Tags: AliveCor, allergies, Allie Wergin, Alyssa Duane, alzheimer's disease, Amazon Alexa, Amy Lannen, angiography, artificial Intelligence, atrial fibrillation, biotetch, Breast Cancer, Bruce Schmoll, CABANA, cancer vaccine, dementia, Diversity, Dr. Andrea Wahner Hendrickson, Dr. Benjamin Brown, Dr. Charles Watts, Dr. Cheri Olson, Dr. Clark Otley, Dr. Daniel V. Dudenkov, Dr. David Dodick, Dr. David Freeman, Dr. Douglas Packer, Dr. Eddie Luker, Dr. Edward V. Loftus, Dr. Elvis Francois, Dr. Erin O'Brien, Dr. Ivan Porter, Dr. J. Taylor Hays, Dr. John DiBaise, Dr. Kurt Jaeckle, Dr. Lavanya Yohanathan, Dr. Liewei Wang, Dr. Mark Ciota, Dr. Michael Ackerman, Dr. Michelle Mielke, Dr. Ronald Petersen, Dr. Saranya Chumsri, Dr. Scott A. Helgeson, Dr. Scott Fosko, Dr. Steve Peters, Dr. Tobias Kohler, Dr. Tobias Peikert, Dr. Tucker F. Johnson, Dr. Win-Kuang Shen, dragon boat, Epic, fecal microbiota transplant, IBD, implicit bias, infertility, Jake Knutson, Jenny Bradshaw DeFalco, Kassy Hovenga, Katie Johnson, kidney stones, kidney transplant, Lee Hovenga, Lung Cancer, Matt Millen, Mayo One, McKenna Hovenga, melanoma, menopause, migraine, mindfulness, Naeve Health Care, nicotine dependence, NLP Logix, NSAIDs, opioids, Ovarian Cancer, pancreatic cancer, peanut allergy, physician burnout, pregnancy, prostate, prostate screenings, Reproductive Endocrinology, simulation center, skin cancer, sleep medicine, sports gambling, stillbirths, stroke, thirdhand smoke, traumatic brain injury, Uncategorized, uterine fibroids, vitamin D, Vyriad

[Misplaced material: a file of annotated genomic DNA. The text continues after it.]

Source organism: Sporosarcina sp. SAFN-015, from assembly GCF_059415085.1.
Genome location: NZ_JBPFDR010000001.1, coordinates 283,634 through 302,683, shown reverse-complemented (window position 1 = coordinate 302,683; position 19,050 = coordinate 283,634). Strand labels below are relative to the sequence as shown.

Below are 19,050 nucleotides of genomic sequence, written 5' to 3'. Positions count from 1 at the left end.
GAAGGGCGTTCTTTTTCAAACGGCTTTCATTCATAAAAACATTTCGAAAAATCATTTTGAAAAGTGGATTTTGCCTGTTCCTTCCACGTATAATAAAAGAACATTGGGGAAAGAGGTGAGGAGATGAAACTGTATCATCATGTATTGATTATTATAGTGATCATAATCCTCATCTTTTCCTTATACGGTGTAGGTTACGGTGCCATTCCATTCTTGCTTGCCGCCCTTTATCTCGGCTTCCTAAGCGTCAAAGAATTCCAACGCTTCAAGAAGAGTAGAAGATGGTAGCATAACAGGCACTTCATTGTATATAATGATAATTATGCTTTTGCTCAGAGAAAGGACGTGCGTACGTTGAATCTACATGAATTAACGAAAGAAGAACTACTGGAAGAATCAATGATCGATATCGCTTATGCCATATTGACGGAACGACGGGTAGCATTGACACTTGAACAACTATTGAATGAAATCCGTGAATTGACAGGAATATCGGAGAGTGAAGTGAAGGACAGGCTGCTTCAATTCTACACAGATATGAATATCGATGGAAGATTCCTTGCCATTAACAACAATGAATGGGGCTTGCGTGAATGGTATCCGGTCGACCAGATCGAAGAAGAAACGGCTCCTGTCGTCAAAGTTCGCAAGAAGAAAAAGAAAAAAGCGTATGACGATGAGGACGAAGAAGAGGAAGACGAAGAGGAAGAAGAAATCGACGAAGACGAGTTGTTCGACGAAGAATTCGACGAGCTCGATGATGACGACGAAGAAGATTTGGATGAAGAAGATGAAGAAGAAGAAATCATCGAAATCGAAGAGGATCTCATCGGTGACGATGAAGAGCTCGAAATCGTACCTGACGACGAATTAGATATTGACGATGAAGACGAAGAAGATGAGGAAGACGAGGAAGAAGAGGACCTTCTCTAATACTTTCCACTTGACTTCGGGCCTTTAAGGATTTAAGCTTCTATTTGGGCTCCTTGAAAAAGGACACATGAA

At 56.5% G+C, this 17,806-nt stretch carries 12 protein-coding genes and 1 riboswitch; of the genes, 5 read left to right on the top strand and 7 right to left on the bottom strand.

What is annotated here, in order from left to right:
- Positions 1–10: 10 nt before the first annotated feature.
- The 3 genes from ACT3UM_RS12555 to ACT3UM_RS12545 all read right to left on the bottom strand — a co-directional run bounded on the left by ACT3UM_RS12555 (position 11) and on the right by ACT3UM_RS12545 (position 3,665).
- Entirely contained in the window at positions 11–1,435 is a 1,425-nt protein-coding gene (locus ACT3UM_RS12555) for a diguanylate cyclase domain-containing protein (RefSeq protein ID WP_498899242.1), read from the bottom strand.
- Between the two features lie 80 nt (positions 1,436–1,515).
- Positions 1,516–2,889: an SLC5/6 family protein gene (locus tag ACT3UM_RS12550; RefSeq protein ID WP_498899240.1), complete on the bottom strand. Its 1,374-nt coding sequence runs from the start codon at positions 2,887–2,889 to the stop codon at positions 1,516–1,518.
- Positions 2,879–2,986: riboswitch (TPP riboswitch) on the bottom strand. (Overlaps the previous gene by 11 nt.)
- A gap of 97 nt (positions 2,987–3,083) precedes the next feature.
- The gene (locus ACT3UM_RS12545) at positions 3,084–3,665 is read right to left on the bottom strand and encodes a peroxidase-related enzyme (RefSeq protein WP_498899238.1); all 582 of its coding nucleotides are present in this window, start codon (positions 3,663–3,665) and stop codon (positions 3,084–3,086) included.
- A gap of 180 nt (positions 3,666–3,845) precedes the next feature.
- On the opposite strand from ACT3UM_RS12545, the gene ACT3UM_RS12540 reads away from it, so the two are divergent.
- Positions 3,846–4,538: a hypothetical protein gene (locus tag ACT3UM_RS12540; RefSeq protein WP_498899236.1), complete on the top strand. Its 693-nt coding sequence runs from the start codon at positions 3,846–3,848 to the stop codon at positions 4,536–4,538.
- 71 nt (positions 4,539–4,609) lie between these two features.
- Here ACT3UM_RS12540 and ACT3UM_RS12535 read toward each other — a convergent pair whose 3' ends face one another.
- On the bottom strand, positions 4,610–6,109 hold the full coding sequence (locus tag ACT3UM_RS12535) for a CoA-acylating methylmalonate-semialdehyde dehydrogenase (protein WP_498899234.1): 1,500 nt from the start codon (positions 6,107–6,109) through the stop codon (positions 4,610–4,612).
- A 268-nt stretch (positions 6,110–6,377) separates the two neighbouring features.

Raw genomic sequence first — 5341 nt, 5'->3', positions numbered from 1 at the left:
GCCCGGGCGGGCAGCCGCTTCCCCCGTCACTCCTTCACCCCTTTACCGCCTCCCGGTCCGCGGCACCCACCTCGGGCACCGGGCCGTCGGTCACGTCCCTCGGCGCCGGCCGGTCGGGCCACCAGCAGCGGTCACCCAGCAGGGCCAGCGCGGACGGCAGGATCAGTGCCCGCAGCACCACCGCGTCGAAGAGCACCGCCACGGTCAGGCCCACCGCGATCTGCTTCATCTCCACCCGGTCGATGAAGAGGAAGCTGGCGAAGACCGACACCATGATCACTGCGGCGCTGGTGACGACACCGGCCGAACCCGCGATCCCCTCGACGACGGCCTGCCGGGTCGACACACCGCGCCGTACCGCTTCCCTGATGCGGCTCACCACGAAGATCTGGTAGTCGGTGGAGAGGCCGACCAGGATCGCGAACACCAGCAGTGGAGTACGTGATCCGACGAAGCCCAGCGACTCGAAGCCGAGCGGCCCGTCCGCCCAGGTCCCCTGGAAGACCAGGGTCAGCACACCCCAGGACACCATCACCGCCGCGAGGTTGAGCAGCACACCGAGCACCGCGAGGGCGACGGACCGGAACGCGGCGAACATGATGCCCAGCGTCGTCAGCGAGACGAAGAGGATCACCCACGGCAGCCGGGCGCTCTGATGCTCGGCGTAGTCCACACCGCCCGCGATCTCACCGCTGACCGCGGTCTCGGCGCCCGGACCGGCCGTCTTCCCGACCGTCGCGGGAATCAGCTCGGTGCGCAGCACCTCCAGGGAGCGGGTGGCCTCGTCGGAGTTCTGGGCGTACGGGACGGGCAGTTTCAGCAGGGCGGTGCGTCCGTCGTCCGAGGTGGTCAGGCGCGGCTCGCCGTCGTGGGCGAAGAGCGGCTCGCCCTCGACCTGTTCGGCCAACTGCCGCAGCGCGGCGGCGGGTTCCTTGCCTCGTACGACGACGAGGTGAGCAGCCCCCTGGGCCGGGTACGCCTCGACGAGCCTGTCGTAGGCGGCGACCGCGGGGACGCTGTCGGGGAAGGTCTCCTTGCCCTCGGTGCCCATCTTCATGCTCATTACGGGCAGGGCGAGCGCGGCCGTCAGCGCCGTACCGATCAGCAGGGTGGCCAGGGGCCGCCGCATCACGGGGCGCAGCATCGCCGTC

Contact Us · Privacy Policy